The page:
Seasonal Affective Disorder (SAD) is a cyclical form of depression that occurs only during a specific time of year, which is usually the winter. Signs may begin in the fall after daylight savings time occurs. The exact cause of SAD is unknown, but mental health professionals attribute the condition to changes in body temperature, hormone fluctuations, and the lack of sunlight as the seasons change from fall to winter. Researchers believe that having fewer hours of daylight upsets the body’s circadian rhythm. This in turn imbalances the brain chemical serotonin, which impacts mood, and melatonin, which impacts sleeping patterns.
SAD can occur at any age, but it can be particularly prevalent in the elderly, especially those who are homebound or suffer from chronic conditions aggravated by cold weather. If you have an older loved one who seems to be withdrawing socially, lethargic, sleepier than usual during the day, losing interest in their usual activities, and/or is gaining weight due to a sudden increase in appetite, they may be experiencing SAD.
If you suspect a loved one is experiencing SAD, it is important to schedule an appointment with a medical professional to confirm the diagnoses. It is possible they may prescribe a course of anti-depressants to help get them through the season. There are also some adjustments you can make to your loved one’s home or routine that have the potential to improve their mood.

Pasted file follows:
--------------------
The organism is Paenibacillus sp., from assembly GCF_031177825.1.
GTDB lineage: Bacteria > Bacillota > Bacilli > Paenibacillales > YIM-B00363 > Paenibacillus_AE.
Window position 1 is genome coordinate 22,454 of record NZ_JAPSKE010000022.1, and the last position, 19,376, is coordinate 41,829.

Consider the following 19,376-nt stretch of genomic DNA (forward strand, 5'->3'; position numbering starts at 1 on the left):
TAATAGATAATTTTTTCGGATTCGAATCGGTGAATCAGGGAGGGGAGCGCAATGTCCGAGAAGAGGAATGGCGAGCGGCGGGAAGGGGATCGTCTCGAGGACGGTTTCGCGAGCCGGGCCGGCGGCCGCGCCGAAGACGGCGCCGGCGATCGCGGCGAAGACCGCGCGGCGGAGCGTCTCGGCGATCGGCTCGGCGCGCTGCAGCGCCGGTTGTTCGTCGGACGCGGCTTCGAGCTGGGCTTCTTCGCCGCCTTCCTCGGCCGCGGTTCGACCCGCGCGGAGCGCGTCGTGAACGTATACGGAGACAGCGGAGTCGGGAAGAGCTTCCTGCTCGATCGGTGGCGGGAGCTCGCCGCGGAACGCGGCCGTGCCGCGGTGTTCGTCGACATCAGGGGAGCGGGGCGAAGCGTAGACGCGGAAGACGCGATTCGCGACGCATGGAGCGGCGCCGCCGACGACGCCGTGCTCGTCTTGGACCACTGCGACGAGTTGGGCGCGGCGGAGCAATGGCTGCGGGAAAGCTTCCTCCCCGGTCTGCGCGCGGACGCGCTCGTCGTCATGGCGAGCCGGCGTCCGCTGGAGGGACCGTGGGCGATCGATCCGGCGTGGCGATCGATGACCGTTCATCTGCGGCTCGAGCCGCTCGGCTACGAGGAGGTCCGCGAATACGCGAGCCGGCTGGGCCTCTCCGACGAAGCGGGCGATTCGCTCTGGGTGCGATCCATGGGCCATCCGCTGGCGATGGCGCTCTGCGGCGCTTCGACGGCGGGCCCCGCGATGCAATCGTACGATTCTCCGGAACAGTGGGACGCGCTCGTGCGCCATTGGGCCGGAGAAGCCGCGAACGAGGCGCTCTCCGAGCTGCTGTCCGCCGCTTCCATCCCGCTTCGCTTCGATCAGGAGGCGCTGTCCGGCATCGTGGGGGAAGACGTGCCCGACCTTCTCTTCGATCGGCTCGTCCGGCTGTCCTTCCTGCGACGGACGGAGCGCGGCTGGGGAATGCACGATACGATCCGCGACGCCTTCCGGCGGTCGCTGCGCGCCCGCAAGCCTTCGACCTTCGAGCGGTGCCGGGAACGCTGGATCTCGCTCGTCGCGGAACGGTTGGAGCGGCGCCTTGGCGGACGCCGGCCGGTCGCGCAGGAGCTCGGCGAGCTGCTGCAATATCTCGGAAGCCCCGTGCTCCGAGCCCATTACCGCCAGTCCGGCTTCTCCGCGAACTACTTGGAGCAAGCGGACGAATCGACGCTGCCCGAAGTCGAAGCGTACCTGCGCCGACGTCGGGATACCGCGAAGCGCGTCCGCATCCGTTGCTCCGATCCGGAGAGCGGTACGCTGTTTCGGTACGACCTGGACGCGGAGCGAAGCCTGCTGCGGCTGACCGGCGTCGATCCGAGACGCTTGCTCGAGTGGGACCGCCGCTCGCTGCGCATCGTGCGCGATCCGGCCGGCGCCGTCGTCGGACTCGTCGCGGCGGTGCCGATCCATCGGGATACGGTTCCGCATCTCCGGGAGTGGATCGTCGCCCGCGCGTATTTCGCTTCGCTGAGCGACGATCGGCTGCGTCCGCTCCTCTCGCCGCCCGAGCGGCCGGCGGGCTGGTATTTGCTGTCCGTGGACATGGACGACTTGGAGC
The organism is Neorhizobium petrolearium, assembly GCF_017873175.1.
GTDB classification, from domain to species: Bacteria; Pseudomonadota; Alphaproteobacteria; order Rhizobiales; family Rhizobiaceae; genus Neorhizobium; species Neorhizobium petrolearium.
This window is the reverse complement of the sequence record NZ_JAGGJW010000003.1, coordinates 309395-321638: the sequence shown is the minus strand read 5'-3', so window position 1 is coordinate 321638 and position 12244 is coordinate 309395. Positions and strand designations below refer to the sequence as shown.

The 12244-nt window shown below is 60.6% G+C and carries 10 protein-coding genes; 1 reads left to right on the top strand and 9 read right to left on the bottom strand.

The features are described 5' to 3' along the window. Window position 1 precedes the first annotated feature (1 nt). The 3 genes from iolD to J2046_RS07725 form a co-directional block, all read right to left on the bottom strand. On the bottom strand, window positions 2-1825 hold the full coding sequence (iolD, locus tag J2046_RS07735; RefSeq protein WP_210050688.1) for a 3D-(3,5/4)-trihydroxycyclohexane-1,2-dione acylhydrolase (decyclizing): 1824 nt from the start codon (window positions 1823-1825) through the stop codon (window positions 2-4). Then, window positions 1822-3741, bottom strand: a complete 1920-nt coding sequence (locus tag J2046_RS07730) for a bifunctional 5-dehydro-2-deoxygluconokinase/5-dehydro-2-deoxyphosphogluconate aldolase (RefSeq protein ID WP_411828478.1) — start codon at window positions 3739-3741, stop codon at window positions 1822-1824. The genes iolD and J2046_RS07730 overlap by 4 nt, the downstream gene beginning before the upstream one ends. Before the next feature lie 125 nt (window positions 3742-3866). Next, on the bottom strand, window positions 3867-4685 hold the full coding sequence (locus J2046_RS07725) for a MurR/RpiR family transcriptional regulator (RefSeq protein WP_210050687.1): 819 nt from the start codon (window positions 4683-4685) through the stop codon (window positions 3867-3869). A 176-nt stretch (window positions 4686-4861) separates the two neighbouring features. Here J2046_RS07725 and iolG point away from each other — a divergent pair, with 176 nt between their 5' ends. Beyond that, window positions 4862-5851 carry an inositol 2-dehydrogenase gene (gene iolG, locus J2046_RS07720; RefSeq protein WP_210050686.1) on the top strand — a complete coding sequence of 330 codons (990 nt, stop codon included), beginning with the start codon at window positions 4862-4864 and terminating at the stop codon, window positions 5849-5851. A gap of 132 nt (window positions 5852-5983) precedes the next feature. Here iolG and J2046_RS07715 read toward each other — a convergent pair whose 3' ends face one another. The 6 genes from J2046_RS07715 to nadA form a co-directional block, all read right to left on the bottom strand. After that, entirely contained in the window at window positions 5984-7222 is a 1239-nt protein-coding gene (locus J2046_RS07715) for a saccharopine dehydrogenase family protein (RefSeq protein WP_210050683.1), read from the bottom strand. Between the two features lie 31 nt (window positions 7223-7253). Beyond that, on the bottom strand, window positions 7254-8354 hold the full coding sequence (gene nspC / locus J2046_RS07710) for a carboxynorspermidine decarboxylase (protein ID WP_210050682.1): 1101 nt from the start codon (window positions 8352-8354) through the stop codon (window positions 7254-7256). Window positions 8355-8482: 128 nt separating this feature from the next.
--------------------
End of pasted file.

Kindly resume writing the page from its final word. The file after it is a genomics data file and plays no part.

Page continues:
- Depending on the individual’s physical limitations and the weather, it is good for them to be outside during the day to enjoy the sunlight when it is safe and possible.
- Take a look at your loved one’s home and make sure they are letting in natural light wherever possible. Encourage them to open their curtains and blinds, and ask if they would like their bed moved closer to a window. Add some colorful indoor plants to their home if feasible.
- Consider purchasing a light box, which is an object that emits ultraviolet rays similar to that of natural sunlight. Research has shown that using such a box for just 30-45 minutes a day can help adjust the chemical imbalances that cause SAD.
- Physical exercise helps to combat the effects of depression. Try to help your loved one find an exercise activity that is safe for them. For example, many indoor shopping malls have walking groups, and your local YMCA may offer low impact water aerobics classes.
- Make sure your loved one is eating a balanced diet, as vitamin deficiencies can contribute to SAD symptoms.